Though illustrated in a manner such that 3 different sized optical fibers are used for each color or each pixel, it is possible to utilize only two optical fibers of different sizes to achieve an increase in greyscale levels over conventional methods. For instance, if two fibers were used where one fiber had an area of 0.5 while the other had an area of 1.5, it would be possible to achieve 9 different greyscale levels if pulse width modulation were utilized as well. For such an arrangement the greyscale levels would be 0, 0.25 which is (1/2×0.5), 0.5, 0.75, 1 which is (1/2×1.5), 1.25, 1.5, 1.75, and 2. By contrast, if two optical fibers of the same diameter were utilized in conjunction with a pulse width modulation technique, there would be 9 states, however, because of redundancies, there would only be 5 different greyscale levels.
Although the hereinabove described embodiments of the invention constitute the preferred embodiments, modifications can be made thereto without departing from the scope of the invention as set forth in the appended claims. For example it would be possible to use a pulse width modulation technique that was other than a half-on/half-off arrangement, such as a PWM technique that utilizes a 1/4 on, 3/4 off or some other variation.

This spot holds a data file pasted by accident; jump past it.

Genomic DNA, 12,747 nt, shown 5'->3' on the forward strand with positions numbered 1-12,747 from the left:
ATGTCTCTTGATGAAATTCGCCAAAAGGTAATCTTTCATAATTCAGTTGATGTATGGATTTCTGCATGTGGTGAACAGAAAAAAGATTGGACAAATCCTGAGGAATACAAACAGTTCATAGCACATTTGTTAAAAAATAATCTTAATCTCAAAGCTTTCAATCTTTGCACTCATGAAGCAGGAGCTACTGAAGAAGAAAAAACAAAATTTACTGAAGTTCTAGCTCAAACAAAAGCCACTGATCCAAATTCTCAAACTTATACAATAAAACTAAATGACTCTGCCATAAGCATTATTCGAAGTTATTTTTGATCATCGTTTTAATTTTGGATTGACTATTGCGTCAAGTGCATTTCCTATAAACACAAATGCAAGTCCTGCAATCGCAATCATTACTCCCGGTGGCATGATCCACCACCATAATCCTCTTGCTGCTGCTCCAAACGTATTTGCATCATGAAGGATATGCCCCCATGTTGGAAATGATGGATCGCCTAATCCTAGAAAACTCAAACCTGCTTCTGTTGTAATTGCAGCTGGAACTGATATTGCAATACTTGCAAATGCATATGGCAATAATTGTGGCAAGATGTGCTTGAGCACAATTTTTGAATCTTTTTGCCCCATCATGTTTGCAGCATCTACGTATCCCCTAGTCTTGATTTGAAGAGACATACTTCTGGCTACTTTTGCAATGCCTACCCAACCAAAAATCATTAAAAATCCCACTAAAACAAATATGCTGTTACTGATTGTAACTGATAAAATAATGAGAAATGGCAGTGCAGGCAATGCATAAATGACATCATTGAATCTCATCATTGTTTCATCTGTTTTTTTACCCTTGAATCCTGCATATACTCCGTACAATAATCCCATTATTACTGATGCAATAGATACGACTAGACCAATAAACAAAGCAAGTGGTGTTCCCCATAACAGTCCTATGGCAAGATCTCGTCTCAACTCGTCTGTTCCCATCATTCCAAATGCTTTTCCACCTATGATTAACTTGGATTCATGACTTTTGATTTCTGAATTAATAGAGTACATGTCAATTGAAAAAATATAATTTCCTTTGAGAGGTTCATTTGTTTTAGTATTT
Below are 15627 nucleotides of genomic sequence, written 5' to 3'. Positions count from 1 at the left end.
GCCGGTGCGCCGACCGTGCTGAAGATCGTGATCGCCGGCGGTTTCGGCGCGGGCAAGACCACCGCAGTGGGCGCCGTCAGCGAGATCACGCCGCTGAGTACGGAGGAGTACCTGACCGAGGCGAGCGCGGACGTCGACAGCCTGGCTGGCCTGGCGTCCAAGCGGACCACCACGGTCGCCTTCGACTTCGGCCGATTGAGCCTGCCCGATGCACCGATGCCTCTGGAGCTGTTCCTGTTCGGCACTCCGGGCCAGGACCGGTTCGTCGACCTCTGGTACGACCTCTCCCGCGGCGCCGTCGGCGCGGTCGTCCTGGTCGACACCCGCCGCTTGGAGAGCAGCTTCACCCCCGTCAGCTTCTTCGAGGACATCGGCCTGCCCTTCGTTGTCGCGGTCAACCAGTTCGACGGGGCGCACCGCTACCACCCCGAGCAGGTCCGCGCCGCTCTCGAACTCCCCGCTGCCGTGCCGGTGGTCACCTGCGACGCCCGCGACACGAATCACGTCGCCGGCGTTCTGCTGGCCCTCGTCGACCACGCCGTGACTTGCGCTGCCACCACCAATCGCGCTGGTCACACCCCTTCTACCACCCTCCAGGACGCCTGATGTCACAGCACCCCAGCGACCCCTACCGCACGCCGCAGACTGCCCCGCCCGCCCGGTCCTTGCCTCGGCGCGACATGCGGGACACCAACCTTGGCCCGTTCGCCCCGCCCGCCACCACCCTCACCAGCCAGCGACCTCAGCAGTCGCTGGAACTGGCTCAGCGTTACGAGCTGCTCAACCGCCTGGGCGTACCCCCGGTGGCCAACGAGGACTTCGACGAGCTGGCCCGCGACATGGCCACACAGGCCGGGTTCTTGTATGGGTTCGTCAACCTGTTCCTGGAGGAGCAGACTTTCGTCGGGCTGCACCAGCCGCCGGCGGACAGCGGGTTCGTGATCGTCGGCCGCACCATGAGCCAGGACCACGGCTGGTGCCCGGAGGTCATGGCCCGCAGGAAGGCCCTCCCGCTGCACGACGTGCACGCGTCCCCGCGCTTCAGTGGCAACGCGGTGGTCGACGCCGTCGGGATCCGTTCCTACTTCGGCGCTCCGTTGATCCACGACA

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|U.S. Classification||385/115, 359/259, 359/264, 385/901|
|International Classification||G02B26/08, F21V8/00, G02B6/42, G02B6/35, G09F9/00, G09F9/305|
|Cooperative Classification||G02B6/353, G02B6/3594, G02B6/3578, G02B6/3552, G02B6/3532, G02B6/4298, G09F9/305, Y10S385/901|
|European Classification||G09F9/305, G02B6/35E8|
|Jul 24, 1995||AS||Assignment|
Owner name: GENERAL ELECTRIC COMPANY, NEW YORK
Free format text: ASSIGNMENT OF ASSIGNORS INTEREST;ASSIGNORS:CASSARLY, WILLIAM J.;DAVENPORT, JOHN M.;HANSLER, RICHARDL.;AND OTHERS;REEL/FRAME:007559/0080
Effective date: 19950713
|Mar 27, 2000||FPAY||Fee payment|
Year of fee payment: 4
|Apr 28, 2004||REMI||Maintenance fee reminder mailed|
|Oct 8, 2004||LAPS||Lapse for failure to pay maintenance fees|
|Dec 7, 2004||FP||Expired due to failure to pay maintenance fee|
Effective date: 20041008